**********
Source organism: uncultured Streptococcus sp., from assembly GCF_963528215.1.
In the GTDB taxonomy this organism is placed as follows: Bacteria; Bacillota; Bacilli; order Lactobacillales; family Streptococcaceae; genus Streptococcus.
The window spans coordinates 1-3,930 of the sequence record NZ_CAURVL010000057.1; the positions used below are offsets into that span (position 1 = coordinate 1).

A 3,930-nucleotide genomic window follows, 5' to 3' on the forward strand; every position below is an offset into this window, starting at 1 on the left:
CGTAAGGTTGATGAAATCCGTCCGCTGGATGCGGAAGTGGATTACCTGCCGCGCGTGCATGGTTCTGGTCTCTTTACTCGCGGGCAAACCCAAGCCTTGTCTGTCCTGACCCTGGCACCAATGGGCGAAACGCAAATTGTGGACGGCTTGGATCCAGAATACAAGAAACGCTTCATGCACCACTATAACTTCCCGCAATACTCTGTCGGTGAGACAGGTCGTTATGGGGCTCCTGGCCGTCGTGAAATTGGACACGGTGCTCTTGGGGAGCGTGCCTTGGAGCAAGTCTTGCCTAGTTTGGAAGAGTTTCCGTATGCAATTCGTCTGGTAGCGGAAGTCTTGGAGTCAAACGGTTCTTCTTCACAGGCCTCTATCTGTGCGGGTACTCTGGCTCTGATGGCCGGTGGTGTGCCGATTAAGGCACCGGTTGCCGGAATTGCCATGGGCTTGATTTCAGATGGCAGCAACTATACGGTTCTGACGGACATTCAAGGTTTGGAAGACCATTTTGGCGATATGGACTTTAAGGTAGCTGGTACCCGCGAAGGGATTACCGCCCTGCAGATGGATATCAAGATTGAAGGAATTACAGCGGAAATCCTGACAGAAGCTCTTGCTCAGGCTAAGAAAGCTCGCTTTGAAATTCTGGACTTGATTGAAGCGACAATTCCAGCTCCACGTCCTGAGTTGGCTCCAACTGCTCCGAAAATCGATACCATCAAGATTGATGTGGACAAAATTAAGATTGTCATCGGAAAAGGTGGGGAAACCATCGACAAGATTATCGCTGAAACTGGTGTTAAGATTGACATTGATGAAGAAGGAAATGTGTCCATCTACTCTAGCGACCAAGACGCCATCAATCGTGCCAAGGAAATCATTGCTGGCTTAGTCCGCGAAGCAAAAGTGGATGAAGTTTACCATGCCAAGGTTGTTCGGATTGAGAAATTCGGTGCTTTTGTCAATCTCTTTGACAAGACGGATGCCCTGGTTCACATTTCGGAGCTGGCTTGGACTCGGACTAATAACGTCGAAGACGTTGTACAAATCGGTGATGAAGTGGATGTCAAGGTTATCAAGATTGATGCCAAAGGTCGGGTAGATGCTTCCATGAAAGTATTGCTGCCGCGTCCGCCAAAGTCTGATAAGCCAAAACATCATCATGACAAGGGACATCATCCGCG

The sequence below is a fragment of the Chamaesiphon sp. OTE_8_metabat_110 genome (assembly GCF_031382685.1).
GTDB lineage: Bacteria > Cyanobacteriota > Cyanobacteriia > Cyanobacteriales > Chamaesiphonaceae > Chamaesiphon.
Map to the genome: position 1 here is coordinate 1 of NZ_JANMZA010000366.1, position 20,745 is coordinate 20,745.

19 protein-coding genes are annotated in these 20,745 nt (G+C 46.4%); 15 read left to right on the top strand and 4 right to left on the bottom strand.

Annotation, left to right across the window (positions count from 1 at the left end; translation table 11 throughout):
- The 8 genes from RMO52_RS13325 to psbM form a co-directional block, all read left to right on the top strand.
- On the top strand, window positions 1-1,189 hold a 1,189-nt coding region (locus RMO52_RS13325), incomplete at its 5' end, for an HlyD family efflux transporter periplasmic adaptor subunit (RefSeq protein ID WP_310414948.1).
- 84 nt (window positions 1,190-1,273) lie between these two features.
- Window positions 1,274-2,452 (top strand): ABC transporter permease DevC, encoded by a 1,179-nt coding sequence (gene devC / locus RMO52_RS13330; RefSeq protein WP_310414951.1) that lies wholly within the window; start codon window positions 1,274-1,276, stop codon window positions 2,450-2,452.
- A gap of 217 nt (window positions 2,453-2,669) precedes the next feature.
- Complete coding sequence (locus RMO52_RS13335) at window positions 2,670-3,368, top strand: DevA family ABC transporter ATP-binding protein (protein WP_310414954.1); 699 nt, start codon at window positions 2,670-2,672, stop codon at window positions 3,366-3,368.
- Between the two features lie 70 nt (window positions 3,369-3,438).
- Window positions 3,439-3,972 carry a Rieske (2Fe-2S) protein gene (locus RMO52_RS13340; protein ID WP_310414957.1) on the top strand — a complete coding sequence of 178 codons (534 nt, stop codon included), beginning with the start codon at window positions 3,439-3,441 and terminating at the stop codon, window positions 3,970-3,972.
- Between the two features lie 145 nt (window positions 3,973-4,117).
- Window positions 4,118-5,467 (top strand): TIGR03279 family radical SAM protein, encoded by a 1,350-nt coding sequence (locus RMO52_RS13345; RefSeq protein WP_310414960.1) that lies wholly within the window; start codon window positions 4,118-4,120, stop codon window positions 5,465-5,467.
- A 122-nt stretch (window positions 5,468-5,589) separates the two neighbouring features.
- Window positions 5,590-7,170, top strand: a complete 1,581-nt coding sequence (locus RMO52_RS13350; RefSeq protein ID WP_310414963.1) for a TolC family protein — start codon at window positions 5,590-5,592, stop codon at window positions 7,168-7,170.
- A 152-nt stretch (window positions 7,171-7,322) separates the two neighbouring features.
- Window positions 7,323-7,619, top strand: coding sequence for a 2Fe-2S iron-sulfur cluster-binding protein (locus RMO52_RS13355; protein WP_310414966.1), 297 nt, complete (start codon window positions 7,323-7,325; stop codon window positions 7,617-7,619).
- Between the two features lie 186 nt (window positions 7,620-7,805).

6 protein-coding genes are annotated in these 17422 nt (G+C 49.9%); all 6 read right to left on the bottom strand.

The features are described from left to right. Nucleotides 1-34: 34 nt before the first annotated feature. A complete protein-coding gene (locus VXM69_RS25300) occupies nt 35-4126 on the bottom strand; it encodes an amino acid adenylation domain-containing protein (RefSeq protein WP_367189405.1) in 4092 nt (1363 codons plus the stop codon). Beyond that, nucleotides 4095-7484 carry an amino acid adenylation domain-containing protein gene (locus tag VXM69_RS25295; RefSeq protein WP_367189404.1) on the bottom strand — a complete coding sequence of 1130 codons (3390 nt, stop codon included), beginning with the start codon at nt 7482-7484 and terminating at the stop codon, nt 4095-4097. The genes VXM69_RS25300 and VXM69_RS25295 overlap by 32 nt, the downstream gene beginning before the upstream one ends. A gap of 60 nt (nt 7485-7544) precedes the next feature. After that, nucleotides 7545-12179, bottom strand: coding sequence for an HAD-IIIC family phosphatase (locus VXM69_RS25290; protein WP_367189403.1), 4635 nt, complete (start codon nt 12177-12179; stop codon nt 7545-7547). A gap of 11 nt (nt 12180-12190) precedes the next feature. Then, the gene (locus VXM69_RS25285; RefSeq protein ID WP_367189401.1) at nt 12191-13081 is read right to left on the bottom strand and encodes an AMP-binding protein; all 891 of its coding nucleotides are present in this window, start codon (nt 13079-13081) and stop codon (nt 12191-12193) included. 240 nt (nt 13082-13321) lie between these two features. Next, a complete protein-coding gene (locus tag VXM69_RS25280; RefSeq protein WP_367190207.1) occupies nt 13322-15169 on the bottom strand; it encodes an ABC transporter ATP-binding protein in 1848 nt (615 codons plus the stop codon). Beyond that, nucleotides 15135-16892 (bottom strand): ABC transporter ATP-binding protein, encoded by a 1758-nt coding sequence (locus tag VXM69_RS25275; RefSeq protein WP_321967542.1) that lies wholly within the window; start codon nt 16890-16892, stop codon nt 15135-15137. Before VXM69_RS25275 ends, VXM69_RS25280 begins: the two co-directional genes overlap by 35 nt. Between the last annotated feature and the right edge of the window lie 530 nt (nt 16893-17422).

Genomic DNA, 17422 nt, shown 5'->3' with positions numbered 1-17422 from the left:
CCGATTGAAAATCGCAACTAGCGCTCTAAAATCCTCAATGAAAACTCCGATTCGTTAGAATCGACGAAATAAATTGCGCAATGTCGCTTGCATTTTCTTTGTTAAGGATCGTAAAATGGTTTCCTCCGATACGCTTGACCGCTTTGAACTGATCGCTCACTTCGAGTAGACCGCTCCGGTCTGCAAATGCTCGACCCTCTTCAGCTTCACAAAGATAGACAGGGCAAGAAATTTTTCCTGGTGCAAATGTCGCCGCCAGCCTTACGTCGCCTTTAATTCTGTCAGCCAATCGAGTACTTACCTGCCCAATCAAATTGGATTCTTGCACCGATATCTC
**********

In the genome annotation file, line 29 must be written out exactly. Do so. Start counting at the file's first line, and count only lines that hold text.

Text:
CCGATTGAAAATCGCAACTAGCGCTCTAAAATCCTCAATGAAAACTCCGATTCGTTAGAATCGACGAAATAAATTGCGCAATGTCGCTTGCATTTTCTTTGTTAAGGATCGTAAAATGGTTTCCTCCGATACGCTTGACCGCTTTGAACTGATCGCTCACTTCGAGTAGACCGCTCCGGTCTGCAAATGCTCGACCCTCTTCAGCTTCACAAAGATAGACAGGGCAAGAAATTTTTCCTGGTGCAAATGTCGCCGCCAGCCTTACGTCGCCTTTAATTCTGTCAGCCAATCGAGTACTTACCTGCCCAATCAAATTGGATTCTTGCACCGATATCTC